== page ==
By Our Editorial Team
First publised on 2022-05-20 06:25:57
Despite the bonhomie and enthusiasm displayed at the nav sankalp shivir that saw top Congress leaders discuss a lot of issues, internal and external, in a bid to bring the party out of the deep pit it seems to have fallen into, nothing seems to have changed for it in the short term. Two top leaders - Sunil Jakhar from Punjab and Hardik Patel from Gujarat - have left the party after the conclave. Jakhar has joined the BJP and Patel is yet to decide whether to join BJP or AAP although his statements indicate that he is leaning towards the former.
Both Patel and Jakhar have alleged that the state units in their respective states are in shambles, there is no work and the top leaders are not concerned. The Congress has put up a brave face and has said that both of them were indulging in anti-party activity for the last few months and it was obvious that they would leave the party. Given the status both the leaders enjoyed - Jakhar was a past president of the Punjab PCC and Patel was the working president of the Gujarat PCC - it was upon the top leadership of the party to hear their grievances and do all that was possible to retain them.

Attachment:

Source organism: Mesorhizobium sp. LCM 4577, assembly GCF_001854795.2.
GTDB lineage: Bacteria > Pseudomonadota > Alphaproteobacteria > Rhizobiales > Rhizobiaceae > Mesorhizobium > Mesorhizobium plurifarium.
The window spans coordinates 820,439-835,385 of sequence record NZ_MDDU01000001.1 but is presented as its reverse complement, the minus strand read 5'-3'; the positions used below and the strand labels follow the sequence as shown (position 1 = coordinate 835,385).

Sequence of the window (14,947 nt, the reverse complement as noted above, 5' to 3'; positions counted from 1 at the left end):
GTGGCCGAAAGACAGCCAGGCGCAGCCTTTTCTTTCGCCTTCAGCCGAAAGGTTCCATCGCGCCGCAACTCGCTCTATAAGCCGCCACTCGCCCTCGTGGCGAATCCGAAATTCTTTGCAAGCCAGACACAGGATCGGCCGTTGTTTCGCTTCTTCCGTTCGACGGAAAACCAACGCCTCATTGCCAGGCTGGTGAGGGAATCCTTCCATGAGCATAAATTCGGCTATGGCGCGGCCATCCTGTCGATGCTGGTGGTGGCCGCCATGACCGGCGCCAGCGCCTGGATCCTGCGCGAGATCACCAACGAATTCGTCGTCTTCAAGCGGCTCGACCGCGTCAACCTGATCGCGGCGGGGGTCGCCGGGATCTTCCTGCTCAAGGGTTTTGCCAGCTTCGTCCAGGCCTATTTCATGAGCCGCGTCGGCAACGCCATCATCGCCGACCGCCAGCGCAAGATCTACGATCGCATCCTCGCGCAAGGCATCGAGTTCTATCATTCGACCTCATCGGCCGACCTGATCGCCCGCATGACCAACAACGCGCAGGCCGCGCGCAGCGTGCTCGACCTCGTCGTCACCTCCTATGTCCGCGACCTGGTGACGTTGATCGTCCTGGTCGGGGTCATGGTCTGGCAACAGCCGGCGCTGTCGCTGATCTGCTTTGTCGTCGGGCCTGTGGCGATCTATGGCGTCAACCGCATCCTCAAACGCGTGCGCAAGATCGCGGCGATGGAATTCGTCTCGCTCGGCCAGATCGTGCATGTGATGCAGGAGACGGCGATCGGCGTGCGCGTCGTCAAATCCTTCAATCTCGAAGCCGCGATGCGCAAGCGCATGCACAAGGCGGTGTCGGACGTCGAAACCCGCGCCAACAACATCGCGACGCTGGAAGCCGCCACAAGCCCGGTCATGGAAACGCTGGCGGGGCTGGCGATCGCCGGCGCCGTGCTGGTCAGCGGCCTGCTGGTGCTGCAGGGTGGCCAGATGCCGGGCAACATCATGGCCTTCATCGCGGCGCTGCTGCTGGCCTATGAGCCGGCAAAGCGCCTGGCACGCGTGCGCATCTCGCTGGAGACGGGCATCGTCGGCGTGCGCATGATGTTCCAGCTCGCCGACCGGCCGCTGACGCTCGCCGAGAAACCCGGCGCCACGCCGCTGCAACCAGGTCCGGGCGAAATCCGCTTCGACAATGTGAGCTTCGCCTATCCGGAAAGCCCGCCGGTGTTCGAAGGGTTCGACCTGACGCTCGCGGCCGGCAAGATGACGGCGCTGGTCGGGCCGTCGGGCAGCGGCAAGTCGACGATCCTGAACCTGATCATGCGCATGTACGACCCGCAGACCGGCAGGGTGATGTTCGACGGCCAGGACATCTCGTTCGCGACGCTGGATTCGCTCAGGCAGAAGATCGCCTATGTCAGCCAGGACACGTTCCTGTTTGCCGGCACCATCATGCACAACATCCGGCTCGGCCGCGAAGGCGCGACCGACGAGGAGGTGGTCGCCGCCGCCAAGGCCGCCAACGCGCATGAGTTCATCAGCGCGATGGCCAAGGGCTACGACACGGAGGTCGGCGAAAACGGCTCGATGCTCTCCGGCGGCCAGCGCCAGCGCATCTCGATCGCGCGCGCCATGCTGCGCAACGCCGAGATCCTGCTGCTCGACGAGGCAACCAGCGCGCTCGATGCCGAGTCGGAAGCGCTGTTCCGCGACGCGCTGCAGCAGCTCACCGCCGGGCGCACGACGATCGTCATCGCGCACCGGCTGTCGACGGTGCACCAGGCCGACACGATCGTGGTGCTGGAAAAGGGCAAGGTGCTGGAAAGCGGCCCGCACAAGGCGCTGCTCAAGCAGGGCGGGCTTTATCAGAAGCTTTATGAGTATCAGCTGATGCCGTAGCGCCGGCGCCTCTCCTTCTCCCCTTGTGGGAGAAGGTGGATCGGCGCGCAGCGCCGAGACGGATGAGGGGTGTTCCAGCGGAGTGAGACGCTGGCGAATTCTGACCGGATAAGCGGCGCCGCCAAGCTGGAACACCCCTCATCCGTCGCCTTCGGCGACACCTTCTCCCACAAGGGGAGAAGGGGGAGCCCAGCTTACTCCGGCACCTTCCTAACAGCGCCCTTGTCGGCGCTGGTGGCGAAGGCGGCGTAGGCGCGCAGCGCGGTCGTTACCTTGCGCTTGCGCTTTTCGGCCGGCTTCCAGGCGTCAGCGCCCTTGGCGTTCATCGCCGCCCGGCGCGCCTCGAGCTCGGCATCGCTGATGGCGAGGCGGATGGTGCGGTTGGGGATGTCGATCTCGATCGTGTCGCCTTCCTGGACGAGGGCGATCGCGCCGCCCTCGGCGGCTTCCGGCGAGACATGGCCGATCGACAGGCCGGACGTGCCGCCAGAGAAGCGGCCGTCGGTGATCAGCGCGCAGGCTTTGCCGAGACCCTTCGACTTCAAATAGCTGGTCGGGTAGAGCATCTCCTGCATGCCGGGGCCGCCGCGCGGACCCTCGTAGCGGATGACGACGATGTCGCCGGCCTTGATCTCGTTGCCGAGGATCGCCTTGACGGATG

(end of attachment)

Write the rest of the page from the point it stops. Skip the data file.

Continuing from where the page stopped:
But the way the Congress is functioning for the last eight years, it is clear that the top leadership has abandoned the policy of consensus, has some favourites who it imposes on state units and is not concerned whether the others like it or not. That policy worked for it when it was in power at the Centre and in most of the states as the top leadership commanded respect then. But it is not working now. This made it lose Punjab and it will make it lose Rajasthan too. For all the tall talk of structural changes and reforms, if the party does not follow democratic norms in electing state leaders it is unlikely to revive itself. The Congress must recognize that the main reason for its continued downfall is the leadership crisis both at the top and in states. It has to address that, otherwise it cannot make a comeback.